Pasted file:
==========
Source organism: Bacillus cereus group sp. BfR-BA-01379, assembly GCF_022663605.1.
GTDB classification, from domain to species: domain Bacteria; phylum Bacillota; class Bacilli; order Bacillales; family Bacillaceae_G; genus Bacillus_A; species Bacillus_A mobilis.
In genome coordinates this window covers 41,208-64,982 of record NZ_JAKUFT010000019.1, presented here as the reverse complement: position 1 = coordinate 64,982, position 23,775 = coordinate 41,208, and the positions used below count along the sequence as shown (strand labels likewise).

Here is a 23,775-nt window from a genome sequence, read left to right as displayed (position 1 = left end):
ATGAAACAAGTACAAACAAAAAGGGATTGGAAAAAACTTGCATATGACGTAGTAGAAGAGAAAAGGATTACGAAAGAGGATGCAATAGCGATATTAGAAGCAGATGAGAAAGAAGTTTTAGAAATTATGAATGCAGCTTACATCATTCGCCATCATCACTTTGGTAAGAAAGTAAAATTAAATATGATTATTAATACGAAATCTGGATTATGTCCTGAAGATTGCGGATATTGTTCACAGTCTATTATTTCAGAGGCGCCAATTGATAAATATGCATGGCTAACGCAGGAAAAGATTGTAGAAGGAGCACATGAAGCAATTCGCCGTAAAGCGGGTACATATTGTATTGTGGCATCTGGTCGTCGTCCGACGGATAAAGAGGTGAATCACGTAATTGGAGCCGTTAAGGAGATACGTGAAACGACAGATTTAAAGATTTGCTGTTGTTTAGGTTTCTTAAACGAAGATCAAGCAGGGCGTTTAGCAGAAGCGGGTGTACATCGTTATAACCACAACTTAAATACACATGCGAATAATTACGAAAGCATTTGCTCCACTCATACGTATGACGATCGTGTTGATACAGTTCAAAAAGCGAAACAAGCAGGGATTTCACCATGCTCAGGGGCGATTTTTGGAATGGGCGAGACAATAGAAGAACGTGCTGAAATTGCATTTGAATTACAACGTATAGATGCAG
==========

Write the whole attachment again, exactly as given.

Source organism: Bacillus cereus group sp. BfR-BA-01379, assembly GCF_022663605.1.
GTDB classification, from domain to species: domain Bacteria; phylum Bacillota; class Bacilli; order Bacillales; family Bacillaceae_G; genus Bacillus_A; species Bacillus_A mobilis.
In genome coordinates this window covers 41,208-64,982 of record NZ_JAKUFT010000019.1, presented here as the reverse complement: position 1 = coordinate 64,982, position 23,775 = coordinate 41,208, and the positions used below count along the sequence as shown (strand labels likewise).

Here is a 23,775-nt window from a genome sequence, read left to right as displayed (position 1 = left end):
ATGAAACAAGTACAAACAAAAAGGGATTGGAAAAAACTTGCATATGACGTAGTAGAAGAGAAAAGGATTACGAAAGAGGATGCAATAGCGATATTAGAAGCAGATGAGAAAGAAGTTTTAGAAATTATGAATGCAGCTTACATCATTCGCCATCATCACTTTGGTAAGAAAGTAAAATTAAATATGATTATTAATACGAAATCTGGATTATGTCCTGAAGATTGCGGATATTGTTCACAGTCTATTATTTCAGAGGCGCCAATTGATAAATATGCATGGCTAACGCAGGAAAAGATTGTAGAAGGAGCACATGAAGCAATTCGCCGTAAAGCGGGTACATATTGTATTGTGGCATCTGGTCGTCGTCCGACGGATAAAGAGGTGAATCACGTAATTGGAGCCGTTAAGGAGATACGTGAAACGACAGATTTAAAGATTTGCTGTTGTTTAGGTTTCTTAAACGAAGATCAAGCAGGGCGTTTAGCAGAAGCGGGTGTACATCGTTATAACCACAACTTAAATACACATGCGAATAATTACGAAAGCATTTGCTCCACTCATACGTATGACGATCGTGTTGATACAGTTCAAAAAGCGAAACAAGCAGGGATTTCACCATGCTCAGGGGCGATTTTTGGAATGGGCGAGACAATAGAAGAACGTGCTGAAATTGCATTTGAATTACAACGTATAGATGCAG